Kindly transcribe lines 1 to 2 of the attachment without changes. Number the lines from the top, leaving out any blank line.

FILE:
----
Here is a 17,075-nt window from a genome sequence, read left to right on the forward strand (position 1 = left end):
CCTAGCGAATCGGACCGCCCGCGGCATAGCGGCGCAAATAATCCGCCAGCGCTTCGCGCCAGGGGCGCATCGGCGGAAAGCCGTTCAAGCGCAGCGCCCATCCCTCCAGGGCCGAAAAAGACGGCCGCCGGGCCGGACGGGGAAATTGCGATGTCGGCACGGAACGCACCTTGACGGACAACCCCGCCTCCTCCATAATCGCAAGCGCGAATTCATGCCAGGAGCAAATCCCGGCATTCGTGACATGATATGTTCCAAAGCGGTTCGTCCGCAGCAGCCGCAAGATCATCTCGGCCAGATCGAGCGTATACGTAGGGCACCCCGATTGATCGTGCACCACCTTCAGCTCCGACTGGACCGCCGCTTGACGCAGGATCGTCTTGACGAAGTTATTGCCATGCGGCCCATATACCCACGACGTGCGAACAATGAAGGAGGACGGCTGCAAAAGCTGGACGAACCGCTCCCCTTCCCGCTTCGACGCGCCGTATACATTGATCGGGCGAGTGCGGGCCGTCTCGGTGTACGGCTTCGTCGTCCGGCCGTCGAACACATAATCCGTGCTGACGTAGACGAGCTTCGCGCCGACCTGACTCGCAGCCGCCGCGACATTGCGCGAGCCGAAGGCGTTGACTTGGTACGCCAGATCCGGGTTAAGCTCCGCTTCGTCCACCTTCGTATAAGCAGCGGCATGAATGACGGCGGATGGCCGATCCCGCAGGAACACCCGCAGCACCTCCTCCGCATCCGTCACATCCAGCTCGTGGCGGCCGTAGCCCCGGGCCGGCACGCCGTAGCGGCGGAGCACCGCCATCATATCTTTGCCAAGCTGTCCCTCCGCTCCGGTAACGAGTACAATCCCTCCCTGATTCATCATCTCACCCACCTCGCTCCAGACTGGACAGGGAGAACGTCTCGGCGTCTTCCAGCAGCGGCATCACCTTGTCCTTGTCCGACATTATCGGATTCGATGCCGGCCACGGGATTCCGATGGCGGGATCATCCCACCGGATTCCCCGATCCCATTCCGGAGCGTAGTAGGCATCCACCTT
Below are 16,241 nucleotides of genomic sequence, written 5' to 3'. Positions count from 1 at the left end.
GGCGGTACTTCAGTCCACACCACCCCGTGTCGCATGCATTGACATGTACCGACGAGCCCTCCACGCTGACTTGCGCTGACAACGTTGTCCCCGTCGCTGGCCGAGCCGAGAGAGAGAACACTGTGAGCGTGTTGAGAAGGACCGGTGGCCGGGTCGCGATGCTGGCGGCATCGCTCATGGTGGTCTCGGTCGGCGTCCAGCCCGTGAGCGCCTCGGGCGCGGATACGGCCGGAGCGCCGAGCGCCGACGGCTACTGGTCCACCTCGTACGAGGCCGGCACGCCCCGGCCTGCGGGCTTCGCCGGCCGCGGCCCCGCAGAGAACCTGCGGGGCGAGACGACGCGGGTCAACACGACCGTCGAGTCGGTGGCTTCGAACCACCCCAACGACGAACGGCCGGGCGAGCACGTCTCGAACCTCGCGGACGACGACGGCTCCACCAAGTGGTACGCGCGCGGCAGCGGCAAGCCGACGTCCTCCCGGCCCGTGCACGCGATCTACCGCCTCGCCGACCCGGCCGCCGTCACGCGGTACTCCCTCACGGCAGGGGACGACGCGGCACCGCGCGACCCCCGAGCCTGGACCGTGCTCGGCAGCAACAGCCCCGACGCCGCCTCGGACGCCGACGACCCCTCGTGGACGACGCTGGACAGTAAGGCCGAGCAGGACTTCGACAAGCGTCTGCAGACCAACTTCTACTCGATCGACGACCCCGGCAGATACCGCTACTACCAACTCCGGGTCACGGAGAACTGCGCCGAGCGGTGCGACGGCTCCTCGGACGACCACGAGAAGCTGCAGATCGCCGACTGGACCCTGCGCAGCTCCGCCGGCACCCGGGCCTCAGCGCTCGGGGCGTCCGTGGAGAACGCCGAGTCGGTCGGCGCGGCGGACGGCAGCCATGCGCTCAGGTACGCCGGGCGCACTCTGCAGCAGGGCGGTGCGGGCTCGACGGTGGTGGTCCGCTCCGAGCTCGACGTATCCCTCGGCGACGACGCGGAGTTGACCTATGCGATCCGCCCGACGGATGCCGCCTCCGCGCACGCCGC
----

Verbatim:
Here is a 17,075-nt window from a genome sequence, read left to right on the forward strand (position 1 = left end):
CCTAGCGAATCGGACCGCCCGCGGCATAGCGGCGCAAATAATCCGCCAGCGCTTCGCGCCAGGGGCGCATCGGCGGAAAGCCGTTCAAGCGCAGCGCCCATCCCTCCAGGGCCGAAAAAGACGGCCGCCGGGCCGGACGGGGAAATTGCGATGTCGGCACGGAACGCACCTTGACGGACAACCCCGCCTCCTCCATAATCGCAAGCGCGAATTCATGCCAGGAGCAAATCCCGGCATTCGTGACATGATATGTTCCAAAGCGGTTCGTCCGCAGCAGCCGCAAGATCATCTCGGCCAGATCGAGCGTATACGTAGGGCACCCCGATTGATCGTGCACCACCTTCAGCTCCGACTGGACCGCCGCTTGACGCAGGATCGTCTTGACGAAGTTATTGCCATGCGGCCCATATACCCACGACGTGCGAACAATGAAGGAGGACGGCTGCAAAAGCTGGACGAACCGCTCCCCTTCCCGCTTCGACGCGCCGTATACATTGATCGGGCGAGTGCGGGCCGTCTCGGTGTACGGCTTCGTCGTCCGGCCGTCGAACACATAATCCGTGCTGACGTAGACGAGCTTCGCGCCGACCTGACTCGCAGCCGCCGCGACATTGCGCGAGCCGAAGGCGTTGACTTGGTACGCCAGATCCGGGTTAAGCTCCGCTTCGTCCACCTTCGTATAAGCAGCGGCATGAATGACGGCGGATGGCCGATCCCGCAGGAACACCCGCAGCACCTCCTCCGCATCCGTCACATCCAGCTCGTGGCGGCCGTAGCCCCGGGCCGGCACGCCGTAGCGGCGGAGCACCGCCATCATATCTTTGCCAAGCTGTCCCTCCGCTCCGGTAACGAGTACAATCCCTCCCTGATTCATCATCTCACCCACCTCGCTCCAGACTGGACAGGGAGAACGTCTCGGCGTCTTCCAGCAGCGGCATCACCTTGTCCTTGTCCGACATTATCGGATTCGATGCCGGCCACGGGATTCCGATGGCGGGATCATCCCACCGGATTCCCCGATCCCATTCCGGAGCGTAGTAGGCATCCACCTT